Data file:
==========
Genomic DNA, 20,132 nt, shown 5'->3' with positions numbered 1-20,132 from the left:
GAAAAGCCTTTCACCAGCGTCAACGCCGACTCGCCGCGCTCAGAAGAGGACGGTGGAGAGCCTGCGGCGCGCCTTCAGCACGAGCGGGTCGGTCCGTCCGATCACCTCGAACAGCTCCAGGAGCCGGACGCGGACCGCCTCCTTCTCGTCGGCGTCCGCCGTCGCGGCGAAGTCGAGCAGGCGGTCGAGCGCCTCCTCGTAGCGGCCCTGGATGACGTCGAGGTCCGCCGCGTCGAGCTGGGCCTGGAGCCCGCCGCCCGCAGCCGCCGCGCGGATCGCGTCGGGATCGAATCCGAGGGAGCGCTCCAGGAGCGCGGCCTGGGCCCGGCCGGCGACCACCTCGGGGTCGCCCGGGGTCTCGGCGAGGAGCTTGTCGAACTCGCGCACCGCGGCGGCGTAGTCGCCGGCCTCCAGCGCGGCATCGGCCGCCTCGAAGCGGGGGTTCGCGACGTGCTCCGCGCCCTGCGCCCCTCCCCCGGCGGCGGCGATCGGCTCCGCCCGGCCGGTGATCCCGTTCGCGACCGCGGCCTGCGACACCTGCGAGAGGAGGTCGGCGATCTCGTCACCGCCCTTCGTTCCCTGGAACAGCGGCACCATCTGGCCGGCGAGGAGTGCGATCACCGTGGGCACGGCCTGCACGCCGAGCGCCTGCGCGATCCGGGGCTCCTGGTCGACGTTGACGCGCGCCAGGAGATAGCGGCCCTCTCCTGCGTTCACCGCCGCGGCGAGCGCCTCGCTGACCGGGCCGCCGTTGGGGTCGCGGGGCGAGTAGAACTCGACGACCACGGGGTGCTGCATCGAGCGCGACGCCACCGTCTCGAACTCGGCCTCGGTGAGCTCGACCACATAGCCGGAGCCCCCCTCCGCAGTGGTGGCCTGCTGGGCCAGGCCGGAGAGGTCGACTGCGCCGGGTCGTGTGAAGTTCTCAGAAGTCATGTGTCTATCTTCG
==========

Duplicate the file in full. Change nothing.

Genomic DNA, 20,132 nt, shown 5'->3' with positions numbered 1-20,132 from the left:
GAAAAGCCTTTCACCAGCGTCAACGCCGACTCGCCGCGCTCAGAAGAGGACGGTGGAGAGCCTGCGGCGCGCCTTCAGCACGAGCGGGTCGGTCCGTCCGATCACCTCGAACAGCTCCAGGAGCCGGACGCGGACCGCCTCCTTCTCGTCGGCGTCCGCCGTCGCGGCGAAGTCGAGCAGGCGGTCGAGCGCCTCCTCGTAGCGGCCCTGGATGACGTCGAGGTCCGCCGCGTCGAGCTGGGCCTGGAGCCCGCCGCCCGCAGCCGCCGCGCGGATCGCGTCGGGATCGAATCCGAGGGAGCGCTCCAGGAGCGCGGCCTGGGCCCGGCCGGCGACCACCTCGGGGTCGCCCGGGGTCTCGGCGAGGAGCTTGTCGAACTCGCGCACCGCGGCGGCGTAGTCGCCGGCCTCCAGCGCGGCATCGGCCGCCTCGAAGCGGGGGTTCGCGACGTGCTCCGCGCCCTGCGCCCCTCCCCCGGCGGCGGCGATCGGCTCCGCCCGGCCGGTGATCCCGTTCGCGACCGCGGCCTGCGACACCTGCGAGAGGAGGTCGGCGATCTCGTCACCGCCCTTCGTTCCCTGGAACAGCGGCACCATCTGGCCGGCGAGGAGTGCGATCACCGTGGGCACGGCCTGCACGCCGAGCGCCTGCGCGATCCGGGGCTCCTGGTCGACGTTGACGCGCGCCAGGAGATAGCGGCCCTCTCCTGCGTTCACCGCCGCGGCGAGCGCCTCGCTGACCGGGCCGCCGTTGGGGTCGCGGGGCGAGTAGAACTCGACGACCACGGGGTGCTGCATCGAGCGCGACGCCACCGTCTCGAACTCGGCCTCGGTGAGCTCGACCACATAGCCGGAGCCCCCCTCCGCAGTGGTGGCCTGCTGGGCCAGGCCGGAGAGGTCGACTGCGCCGGGTCGTGTGAAGTTCTCAGAAGTCATGTGTCTATCTTCG